Treatment Side Effects

Because anticoagulants prevents blood from clotting, patients starting treatment for deep vein thrombosis are closely monitored. Side effects are uncommon, but should be reported to your physician immediately. If you are unable to contact your physician go to your nearest Emergency department. Side effects include:

  • Any kind of unusual bleeding including:
    • Blood in urine or feces (stools)
    • Black feces (stools)
    • Severe bruising
    • Nose bleeds lasting more than 10 minutes
    • Blood in vomit
    • Coughing up blood
    • In women, heavy or increased bleeding during menstruation or any other vaginal bleeding
  • Unusual severe headaches
  • Sudden severe back pain
  • Difficulty breathing or chest pain

Other possible side effects of Low Molecular Weight Heparin (LMWH)

  • Allergic reaction: if you develop a rash at the injection site, report this immediately to the Thrombosis Clinic.
  • Heparin induced thrombocytopenia (HIT): if the injection site turns black or deep red, report this immediately to the Thrombosis Clinic. This side effect can also cause more clotting!

Other possible side effects of Warfarin

  • Hair loss or thinning
  • Diarrhea
  • Rash

Warfarin can cause birth defects if taken by pregnant women. Women taking warfarin should take steps to avoid becoming pregnant during treatment.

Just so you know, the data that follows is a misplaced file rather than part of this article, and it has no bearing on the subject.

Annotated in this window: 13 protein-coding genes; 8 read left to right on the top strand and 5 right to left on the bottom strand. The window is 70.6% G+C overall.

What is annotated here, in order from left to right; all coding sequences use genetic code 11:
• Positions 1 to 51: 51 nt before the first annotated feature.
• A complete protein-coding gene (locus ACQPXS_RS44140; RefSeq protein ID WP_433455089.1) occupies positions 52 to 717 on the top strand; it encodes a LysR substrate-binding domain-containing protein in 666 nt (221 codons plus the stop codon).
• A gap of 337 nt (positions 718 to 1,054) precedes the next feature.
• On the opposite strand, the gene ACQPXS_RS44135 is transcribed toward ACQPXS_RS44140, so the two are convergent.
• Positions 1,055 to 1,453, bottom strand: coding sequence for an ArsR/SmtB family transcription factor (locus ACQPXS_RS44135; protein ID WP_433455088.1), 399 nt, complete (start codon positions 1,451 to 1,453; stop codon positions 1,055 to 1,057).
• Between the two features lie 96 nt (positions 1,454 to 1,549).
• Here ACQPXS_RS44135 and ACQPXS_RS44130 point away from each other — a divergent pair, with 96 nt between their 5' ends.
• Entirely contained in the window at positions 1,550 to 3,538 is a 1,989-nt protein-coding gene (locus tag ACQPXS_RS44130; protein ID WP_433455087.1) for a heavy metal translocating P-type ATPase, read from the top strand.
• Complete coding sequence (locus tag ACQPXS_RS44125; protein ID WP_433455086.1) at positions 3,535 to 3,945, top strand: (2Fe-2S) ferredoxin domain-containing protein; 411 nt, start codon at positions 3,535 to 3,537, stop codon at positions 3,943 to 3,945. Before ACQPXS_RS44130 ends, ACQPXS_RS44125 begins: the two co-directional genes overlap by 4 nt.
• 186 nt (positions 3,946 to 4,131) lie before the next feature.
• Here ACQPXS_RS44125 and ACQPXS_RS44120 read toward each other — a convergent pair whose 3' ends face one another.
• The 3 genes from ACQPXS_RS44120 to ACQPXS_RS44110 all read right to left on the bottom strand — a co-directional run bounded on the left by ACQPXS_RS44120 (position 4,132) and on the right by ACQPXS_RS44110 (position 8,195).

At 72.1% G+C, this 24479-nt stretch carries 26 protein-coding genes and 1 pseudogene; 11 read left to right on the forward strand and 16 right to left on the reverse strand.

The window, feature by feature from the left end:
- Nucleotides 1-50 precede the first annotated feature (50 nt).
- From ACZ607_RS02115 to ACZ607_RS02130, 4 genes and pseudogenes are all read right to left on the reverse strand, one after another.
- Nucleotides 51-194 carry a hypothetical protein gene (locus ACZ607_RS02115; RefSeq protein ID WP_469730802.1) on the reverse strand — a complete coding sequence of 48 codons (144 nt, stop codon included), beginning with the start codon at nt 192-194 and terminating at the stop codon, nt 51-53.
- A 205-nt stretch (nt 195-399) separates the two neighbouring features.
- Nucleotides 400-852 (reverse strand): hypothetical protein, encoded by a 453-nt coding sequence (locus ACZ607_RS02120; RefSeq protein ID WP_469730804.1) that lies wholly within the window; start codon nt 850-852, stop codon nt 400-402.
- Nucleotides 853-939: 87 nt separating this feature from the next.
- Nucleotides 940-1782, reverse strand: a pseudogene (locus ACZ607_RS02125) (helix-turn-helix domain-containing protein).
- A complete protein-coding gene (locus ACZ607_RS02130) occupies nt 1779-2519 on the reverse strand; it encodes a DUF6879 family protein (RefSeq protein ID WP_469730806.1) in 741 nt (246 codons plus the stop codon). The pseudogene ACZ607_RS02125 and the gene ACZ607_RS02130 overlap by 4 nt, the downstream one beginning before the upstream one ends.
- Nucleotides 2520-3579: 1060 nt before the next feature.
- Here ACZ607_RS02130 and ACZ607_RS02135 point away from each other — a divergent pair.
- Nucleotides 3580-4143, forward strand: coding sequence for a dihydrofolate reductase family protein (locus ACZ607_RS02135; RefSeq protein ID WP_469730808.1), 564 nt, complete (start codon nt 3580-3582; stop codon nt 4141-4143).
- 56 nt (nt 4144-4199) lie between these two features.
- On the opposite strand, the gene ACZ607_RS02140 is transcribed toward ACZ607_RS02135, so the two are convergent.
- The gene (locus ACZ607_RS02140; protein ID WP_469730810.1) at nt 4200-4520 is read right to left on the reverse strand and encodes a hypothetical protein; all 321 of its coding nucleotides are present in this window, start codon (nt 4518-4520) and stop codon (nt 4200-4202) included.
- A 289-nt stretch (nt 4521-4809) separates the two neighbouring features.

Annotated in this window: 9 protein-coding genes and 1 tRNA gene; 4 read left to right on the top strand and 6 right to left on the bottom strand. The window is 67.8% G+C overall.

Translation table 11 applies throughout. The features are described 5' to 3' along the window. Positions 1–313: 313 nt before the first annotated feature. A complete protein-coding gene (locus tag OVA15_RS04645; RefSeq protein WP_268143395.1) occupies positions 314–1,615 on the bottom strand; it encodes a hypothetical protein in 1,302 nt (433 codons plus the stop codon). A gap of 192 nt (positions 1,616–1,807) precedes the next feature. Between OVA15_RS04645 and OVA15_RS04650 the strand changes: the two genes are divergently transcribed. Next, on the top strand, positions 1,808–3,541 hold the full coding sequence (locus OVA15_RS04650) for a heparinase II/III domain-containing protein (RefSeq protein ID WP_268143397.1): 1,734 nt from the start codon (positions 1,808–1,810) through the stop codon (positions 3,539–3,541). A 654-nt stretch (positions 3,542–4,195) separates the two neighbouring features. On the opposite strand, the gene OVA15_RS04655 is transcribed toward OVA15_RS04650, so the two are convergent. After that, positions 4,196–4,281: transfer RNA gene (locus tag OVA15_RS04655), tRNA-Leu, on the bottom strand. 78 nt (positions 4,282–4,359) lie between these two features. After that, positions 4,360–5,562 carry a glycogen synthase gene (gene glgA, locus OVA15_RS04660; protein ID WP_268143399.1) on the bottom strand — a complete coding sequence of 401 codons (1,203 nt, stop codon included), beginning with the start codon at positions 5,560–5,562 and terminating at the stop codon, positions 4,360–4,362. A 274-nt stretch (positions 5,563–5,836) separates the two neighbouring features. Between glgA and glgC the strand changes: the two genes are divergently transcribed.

Other possible side effects of DOACs

  • Allergic reactions (apixaban, dabigatran, rivaroxaban)
  • Stomach pain, heartburn and nausea (dabigatran)

Call your doctor urgently or go to the emergency department if you:

  • Have bright red blood in your stool, urine or vomit
  • Have black, tarry, very foul smelling stools
  • Have sudden onset of a new, severe headache, especially if you are nauseated or drowsy
  • Injure your head (even if minor) or have a bad fall
  • Experience swelling and severe pain in a joint
  • Have unexplained shortness of breath
  • Have worsening pain and swelling in legs or arms
  • Have new and severe chest pain
  • Feel your heart is racing, especially if you are dizzy

To lower your risk of developing blood clots:

  • Exercise regularly
  • Maintain a healthy body weight
  • Avoid sitting or lying in bed for long periods of time
  • Sit with both legs on the floor (uncrossed)
  • Maintain balance between activity and rest
  • Keep a healthy, regular and stable dietary intake
  • Stay hydrated - drink plenty of water everyday
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